Tomorrow, I will drive to the office for a few hours and see if I can get some work done. I am looking forward to getting back into the stream of life that has been mine for the last 30 years.

BTW--I watched the movie "Defiance." It is based on a true story of a group of WWII Jews who took flight and banded together in an epic adventure of survival and determined resistance against the Nazi extermination. It is worth the investment of a couple of hours to watch.

Saturday, July 11, 2009

Where Do the Wests Really Rest?

Between the headstones marked McKechie and Miller is a headstone that bears the family name of West. The name is written in letters about five inches tall and embedded in the smooth polished surface of a large piece of granite. That piece sits on a squat base of granite that acts as its pedestal. Although the stone is not extravagant, neither is it simple. It is distinct enough to suggest those buried beneath it were people of means.

Smaller letters are also chiseled into the headstone's shiny face. They read, George R. West and his wife Lelia Cottam. George was born November 3, 1866. Lelia was born May 10, 1875. Were they alive today, the Misses would be 134 and her husband would be 143. I do not think I would be presumptive to conclude they are long deceased.

But that is where the mystery comes in . . .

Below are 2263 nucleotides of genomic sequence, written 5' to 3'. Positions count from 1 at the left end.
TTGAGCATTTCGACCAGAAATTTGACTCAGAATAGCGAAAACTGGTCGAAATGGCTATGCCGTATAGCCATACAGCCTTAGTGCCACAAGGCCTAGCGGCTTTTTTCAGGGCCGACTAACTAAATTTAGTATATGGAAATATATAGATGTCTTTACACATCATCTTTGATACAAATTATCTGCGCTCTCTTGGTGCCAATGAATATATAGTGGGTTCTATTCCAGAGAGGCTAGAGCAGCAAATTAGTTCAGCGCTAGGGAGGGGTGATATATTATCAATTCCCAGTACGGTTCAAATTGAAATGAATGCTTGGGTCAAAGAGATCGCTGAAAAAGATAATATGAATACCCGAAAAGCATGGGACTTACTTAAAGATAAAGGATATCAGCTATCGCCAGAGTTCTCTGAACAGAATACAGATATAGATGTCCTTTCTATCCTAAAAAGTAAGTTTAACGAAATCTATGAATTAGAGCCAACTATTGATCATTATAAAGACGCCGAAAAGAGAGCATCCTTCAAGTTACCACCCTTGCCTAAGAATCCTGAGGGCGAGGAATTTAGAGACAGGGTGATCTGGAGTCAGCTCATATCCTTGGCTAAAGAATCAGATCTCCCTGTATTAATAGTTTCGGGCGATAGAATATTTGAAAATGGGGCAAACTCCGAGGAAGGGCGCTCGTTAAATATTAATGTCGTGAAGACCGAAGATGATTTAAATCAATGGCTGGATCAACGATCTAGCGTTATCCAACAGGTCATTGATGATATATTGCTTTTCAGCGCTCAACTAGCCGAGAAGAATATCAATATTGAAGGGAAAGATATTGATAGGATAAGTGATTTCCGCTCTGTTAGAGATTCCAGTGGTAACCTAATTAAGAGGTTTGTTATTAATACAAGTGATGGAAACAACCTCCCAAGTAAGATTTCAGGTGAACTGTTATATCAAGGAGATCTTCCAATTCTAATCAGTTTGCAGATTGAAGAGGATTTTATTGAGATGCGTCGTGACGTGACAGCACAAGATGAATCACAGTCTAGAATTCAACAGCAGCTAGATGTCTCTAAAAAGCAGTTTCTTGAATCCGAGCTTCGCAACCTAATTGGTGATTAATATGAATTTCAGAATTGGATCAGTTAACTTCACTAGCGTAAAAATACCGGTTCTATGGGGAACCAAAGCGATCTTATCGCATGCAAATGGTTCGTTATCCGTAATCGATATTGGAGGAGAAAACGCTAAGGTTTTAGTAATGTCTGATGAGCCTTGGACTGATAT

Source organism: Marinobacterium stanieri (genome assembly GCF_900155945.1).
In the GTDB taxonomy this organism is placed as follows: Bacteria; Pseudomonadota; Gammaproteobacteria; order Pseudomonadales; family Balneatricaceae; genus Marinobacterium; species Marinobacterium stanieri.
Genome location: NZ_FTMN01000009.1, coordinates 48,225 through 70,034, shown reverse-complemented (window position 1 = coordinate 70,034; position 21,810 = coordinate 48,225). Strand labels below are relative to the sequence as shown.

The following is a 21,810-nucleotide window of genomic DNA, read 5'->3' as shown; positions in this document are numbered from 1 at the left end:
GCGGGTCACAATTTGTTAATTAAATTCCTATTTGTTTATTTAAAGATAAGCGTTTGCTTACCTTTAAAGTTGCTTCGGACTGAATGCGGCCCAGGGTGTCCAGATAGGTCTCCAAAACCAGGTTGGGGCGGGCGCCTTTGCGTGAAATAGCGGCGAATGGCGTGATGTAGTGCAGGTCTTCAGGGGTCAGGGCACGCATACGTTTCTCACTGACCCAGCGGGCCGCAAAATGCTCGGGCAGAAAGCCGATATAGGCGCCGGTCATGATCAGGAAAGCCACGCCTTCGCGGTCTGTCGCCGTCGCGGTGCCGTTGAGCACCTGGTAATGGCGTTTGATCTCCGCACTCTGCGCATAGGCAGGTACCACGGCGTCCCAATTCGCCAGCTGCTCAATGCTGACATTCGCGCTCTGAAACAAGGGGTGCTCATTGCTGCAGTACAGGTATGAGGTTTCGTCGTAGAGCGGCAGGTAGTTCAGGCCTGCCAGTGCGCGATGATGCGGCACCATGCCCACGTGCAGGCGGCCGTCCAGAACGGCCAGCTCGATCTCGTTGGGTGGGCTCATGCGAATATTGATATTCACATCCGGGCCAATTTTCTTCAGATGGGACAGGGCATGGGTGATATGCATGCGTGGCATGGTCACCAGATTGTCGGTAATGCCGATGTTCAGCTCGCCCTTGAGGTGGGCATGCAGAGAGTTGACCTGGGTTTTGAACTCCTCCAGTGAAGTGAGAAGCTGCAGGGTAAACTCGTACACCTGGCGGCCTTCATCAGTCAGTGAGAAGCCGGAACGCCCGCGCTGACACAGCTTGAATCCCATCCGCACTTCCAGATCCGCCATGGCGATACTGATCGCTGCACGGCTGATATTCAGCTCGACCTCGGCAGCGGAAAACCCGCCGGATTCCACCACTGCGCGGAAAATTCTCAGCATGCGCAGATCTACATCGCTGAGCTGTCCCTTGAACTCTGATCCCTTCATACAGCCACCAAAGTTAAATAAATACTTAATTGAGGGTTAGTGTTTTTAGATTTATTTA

Neither of their birth dates are followed by the dash and then the date of death. Why? I saw that peculiar marker this morning when I took a walk through the cemetery. It piqued my interest, and I decided I would return with notebook and mechanical pencil in hand, sit in the shade of a giant oak, and write out questions about where the Wests really rest (I know this is unusual. Perhaps it is a result of the accident). My questions . . .

Are they actually buried there?

Did they divorce, and the courts are still deciding who gets the grave plots?

Did they decide if they couldn't sleep together in life--the prospects of sleeping side-by-side forever seemed unappealing?

Do the remains of one lay beneath the sod, and the remains of the other somewhere else?

Did they grow old, senile, and forgotten--so that no one knew of their prearranged resting place?

Were they unable to bear children, or did they outlive their children, or were they estranged from their children, and had no immediate kin to see to their final arrangements?

Were they friendless or outlive all their friends?

Did they hold peculiar religious beliefs that recognized their day of birth, but did not recognize their day of death, because they believed their soul would reincarnate forever?

Did the headstone chiseler chisel them out of a few bucks?

Thursday, July 9, 2009